ฝากสายน้ำของ และสองฝั่งไท
Entrusted to the Maekong and the two free banks
บอกกล่าวเล่าไว้ เคยมีเรื่องราว
Declaring, “There was a story [here].”
หาดทรายถม ระทมขื่นคาว ดั่งดวงดาวร่วงราวลับไป (ดั่งดวงดาวร่วงราวลับไป)
The beach sand reclaims. [It’s] depressing, bitter, stinking [like fish]. As if the stars detached, fell down, and disappeared from view (As if the stars detached, fell down, and disappeared from view)
ฝากเพลงนี้ถึงสุรชัย และเหล่าสหายผู้คอยติดตาม
I bestow this song to Surachai, and those comrades who used to follow him.
นานมาแล้วดินแดนแห่งนี้ ยังเคยมีเสรีมากหลาย
Long ago this land still had a lot of freedom
ปฏิวัติเจ้าเผด็จการร้าย เธอถูกอุ้มหายความตายเจิ่งนอง (ถูกอุ้มหายความตายเจิ่งนอง)
Overthrow the evil tyrant! They [our friends] were kidnapped and disappeared: death flooded in. (They were kidnapped and disappeared; death flooded in).

*อุดมการณ์เพื่อประชาชน มิยอมจำนน ดั่งสุรชัย
[My] Ideology for the people [I’m] unwilling to surrender, just like Surachai.
ให้ยอมรับคงฝืนไม่ไหว ให้เปลี่ยนใจคงทำไม่เป็น
You want [me] to accept it? Maybe [I] can’t successfully resist. You want [me] to change my mind? That’s probably impossible.
ประชาชนข้นแค้นลำเค็ญ จะขอยืนเป็นสักขีพยาน
[For] the people destitute and impoverished, I ask to be an eye-witness

อุดมการณ์เพื่อประชาชน มิยอมจำนน ดั่งสุรชัย
[My] Ideology for the people [I’m] unwilling to surrender. Just like Surachai.
ให้ยอมรับคงฝืนไม่ไหว ให้เปลี่ยนใจทำอย่างใดกัน
You want [us] to accept it. [We] probably can’t successfully resist. You’d have [us] change our minds? You all do whatever
ประชาชนคือคนสำคัญ เธอขอยืนยันแม้ชีพมลาย
The citizens are important people. He wanted to stand firm, even if his life would be destroyed.

**สิ่งสุดท้ายสหายทั้งผอง แม้เลือดไหลนองขอเธอหยัดยืน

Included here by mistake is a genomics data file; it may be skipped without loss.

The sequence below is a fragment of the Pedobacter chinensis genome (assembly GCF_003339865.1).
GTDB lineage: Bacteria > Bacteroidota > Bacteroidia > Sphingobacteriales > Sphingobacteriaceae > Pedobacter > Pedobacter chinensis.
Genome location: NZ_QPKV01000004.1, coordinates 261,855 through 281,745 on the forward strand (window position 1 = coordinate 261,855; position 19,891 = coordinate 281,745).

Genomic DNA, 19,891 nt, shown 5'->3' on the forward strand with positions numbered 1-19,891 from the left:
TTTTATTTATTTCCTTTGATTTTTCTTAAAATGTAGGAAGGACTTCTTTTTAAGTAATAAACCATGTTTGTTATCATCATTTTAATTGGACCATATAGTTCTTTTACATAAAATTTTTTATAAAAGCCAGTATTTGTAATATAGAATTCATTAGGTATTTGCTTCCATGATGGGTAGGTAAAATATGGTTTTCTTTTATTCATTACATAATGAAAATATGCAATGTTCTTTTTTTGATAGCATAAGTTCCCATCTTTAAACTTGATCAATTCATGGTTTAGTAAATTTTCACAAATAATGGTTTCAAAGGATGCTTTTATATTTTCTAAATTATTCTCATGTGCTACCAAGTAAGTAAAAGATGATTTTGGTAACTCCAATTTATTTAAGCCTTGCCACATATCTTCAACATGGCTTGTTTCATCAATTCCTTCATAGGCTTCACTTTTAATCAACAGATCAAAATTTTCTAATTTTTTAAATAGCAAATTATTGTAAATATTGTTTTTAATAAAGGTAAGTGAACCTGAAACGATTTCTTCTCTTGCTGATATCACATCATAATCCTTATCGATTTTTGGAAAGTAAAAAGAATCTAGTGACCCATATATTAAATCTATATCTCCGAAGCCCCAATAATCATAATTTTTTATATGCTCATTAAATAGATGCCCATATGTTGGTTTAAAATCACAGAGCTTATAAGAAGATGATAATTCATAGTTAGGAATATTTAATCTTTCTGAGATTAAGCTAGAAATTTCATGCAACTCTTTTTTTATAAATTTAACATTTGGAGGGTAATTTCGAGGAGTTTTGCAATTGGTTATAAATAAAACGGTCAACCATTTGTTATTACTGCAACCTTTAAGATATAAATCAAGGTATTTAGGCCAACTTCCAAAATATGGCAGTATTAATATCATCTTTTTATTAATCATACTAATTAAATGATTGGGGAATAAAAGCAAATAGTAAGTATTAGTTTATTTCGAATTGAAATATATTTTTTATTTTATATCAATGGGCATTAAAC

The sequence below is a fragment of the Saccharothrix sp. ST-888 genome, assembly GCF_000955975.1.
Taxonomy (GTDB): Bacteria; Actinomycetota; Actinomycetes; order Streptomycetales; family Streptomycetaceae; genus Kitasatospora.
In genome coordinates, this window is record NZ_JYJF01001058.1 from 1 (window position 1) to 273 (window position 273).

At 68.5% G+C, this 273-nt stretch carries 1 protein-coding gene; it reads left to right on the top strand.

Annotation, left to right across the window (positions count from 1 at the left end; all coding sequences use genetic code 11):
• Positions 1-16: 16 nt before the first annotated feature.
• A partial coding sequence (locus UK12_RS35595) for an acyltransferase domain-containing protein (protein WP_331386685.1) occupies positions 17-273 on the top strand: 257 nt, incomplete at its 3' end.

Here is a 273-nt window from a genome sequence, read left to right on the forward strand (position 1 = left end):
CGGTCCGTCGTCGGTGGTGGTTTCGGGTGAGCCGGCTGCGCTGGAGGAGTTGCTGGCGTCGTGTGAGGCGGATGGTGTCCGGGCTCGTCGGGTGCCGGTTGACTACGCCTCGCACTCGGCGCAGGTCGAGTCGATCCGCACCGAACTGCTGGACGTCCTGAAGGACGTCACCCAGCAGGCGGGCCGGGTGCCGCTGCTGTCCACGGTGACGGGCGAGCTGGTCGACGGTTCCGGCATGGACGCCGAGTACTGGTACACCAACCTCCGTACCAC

A final thing [to] the whole group of comrades, even if a flood of blood will flow, may you [friend] fight to the end
…เจ้าปล้นไปเราเพียงทวงคืน มิยอมเป็นอื่น ตราบยังหายใจ
… You [the ruler] stole it away, we just demand it back, unwilling to be otherwise, as long as we still have breath.
ฮืม….ฮืม…. ฮืมม….
Hmm . .. Hmm . . .Hmmmm
…เจ้าปล้นไปเราจึงทวงคืน มิยอมเป็นอื่นดั่งสุรชัย
… You stole it away, we therefore demand it back, unwilling to be otherwise, just like Surachai.

Music of Thai Freedom stands by Yan Marchal, now deported from Thailand

Yan Marchal is yet another artist, with music archived at this site, who is currently being persecuted by the Thai government. Yan used his “white privilege” (in this case, the fact that the Thai authorities hesitate to move against a Westerner in the same brutal way they might move against a Thai) to good effect. It all began with “Junta Anthem Update,” (June 2019) a short spoof of Dictator Prayut’s “Returning Happiness to the People” music video (which had already been spoofed many times, including by Port Faiyen). Yan’s spoof went viral, due in part to the novelty of a non-Thai creating funny content in Thai. In answering the question of how a non-Thai came to care so much about the issue, Yan points out he is a long-time resident of Thailand with two half-Thai children living in Thailand, so he totally does have a stake in the future of Thai democracy. At the same time, he warns others who might be considering a bold move not to do it without weighing the risks. He was always aware he could be kicked out at any time, not for doing anything wrong, but for annoying the dictatorship.